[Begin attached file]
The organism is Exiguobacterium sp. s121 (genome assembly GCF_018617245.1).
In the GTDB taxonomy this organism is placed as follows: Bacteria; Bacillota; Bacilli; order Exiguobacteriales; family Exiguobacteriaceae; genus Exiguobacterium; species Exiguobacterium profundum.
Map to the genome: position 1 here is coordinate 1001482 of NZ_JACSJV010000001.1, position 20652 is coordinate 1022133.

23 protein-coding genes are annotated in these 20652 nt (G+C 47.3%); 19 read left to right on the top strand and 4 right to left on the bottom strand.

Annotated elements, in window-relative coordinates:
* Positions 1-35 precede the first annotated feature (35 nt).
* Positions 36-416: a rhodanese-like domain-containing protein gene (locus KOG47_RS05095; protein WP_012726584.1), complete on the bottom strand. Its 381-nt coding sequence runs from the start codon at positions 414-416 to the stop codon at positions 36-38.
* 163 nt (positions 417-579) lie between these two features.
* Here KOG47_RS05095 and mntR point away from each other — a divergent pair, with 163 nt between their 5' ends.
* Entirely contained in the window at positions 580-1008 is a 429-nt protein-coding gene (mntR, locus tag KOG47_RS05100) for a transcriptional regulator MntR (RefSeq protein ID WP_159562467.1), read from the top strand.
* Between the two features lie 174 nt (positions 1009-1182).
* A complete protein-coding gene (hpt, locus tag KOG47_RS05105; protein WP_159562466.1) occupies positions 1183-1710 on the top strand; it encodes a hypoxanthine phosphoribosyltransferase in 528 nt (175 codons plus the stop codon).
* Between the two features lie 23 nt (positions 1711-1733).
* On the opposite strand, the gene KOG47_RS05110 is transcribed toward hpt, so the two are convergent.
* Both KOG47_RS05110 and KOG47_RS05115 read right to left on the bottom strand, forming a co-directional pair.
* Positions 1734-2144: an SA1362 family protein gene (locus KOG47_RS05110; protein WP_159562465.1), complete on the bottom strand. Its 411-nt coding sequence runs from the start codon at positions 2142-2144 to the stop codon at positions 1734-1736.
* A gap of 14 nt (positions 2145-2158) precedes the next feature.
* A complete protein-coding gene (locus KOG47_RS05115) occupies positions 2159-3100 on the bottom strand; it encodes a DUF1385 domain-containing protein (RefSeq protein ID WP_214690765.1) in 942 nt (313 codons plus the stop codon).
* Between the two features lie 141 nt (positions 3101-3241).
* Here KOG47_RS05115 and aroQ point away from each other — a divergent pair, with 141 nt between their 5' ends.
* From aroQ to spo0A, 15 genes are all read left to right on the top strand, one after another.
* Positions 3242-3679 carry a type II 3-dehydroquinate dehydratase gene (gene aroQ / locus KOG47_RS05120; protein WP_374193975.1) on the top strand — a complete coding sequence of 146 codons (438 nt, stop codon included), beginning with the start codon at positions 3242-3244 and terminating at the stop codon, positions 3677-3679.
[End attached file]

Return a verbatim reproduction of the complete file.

The organism is Exiguobacterium sp. s121 (genome assembly GCF_018617245.1).
In the GTDB taxonomy this organism is placed as follows: Bacteria; Bacillota; Bacilli; order Exiguobacteriales; family Exiguobacteriaceae; genus Exiguobacterium; species Exiguobacterium profundum.
Map to the genome: position 1 here is coordinate 1001482 of NZ_JACSJV010000001.1, position 20652 is coordinate 1022133.

23 protein-coding genes are annotated in these 20652 nt (G+C 47.3%); 19 read left to right on the top strand and 4 right to left on the bottom strand.

Annotated elements, in window-relative coordinates:
* Positions 1-35 precede the first annotated feature (35 nt).
* Positions 36-416: a rhodanese-like domain-containing protein gene (locus KOG47_RS05095; protein WP_012726584.1), complete on the bottom strand. Its 381-nt coding sequence runs from the start codon at positions 414-416 to the stop codon at positions 36-38.
* 163 nt (positions 417-579) lie between these two features.
* Here KOG47_RS05095 and mntR point away from each other — a divergent pair, with 163 nt between their 5' ends.
* Entirely contained in the window at positions 580-1008 is a 429-nt protein-coding gene (mntR, locus tag KOG47_RS05100) for a transcriptional regulator MntR (RefSeq protein ID WP_159562467.1), read from the top strand.
* Between the two features lie 174 nt (positions 1009-1182).
* A complete protein-coding gene (hpt, locus tag KOG47_RS05105; protein WP_159562466.1) occupies positions 1183-1710 on the top strand; it encodes a hypoxanthine phosphoribosyltransferase in 528 nt (175 codons plus the stop codon).
* Between the two features lie 23 nt (positions 1711-1733).
* On the opposite strand, the gene KOG47_RS05110 is transcribed toward hpt, so the two are convergent.
* Both KOG47_RS05110 and KOG47_RS05115 read right to left on the bottom strand, forming a co-directional pair.
* Positions 1734-2144: an SA1362 family protein gene (locus KOG47_RS05110; protein WP_159562465.1), complete on the bottom strand. Its 411-nt coding sequence runs from the start codon at positions 2142-2144 to the stop codon at positions 1734-1736.
* A gap of 14 nt (positions 2145-2158) precedes the next feature.
* A complete protein-coding gene (locus KOG47_RS05115) occupies positions 2159-3100 on the bottom strand; it encodes a DUF1385 domain-containing protein (RefSeq protein ID WP_214690765.1) in 942 nt (313 codons plus the stop codon).
* Between the two features lie 141 nt (positions 3101-3241).
* Here KOG47_RS05115 and aroQ point away from each other — a divergent pair, with 141 nt between their 5' ends.
* From aroQ to spo0A, 15 genes are all read left to right on the top strand, one after another.
* Positions 3242-3679 carry a type II 3-dehydroquinate dehydratase gene (gene aroQ / locus KOG47_RS05120; protein WP_374193975.1) on the top strand — a complete coding sequence of 146 codons (438 nt, stop codon included), beginning with the start codon at positions 3242-3244 and terminating at the stop codon, positions 3677-3679.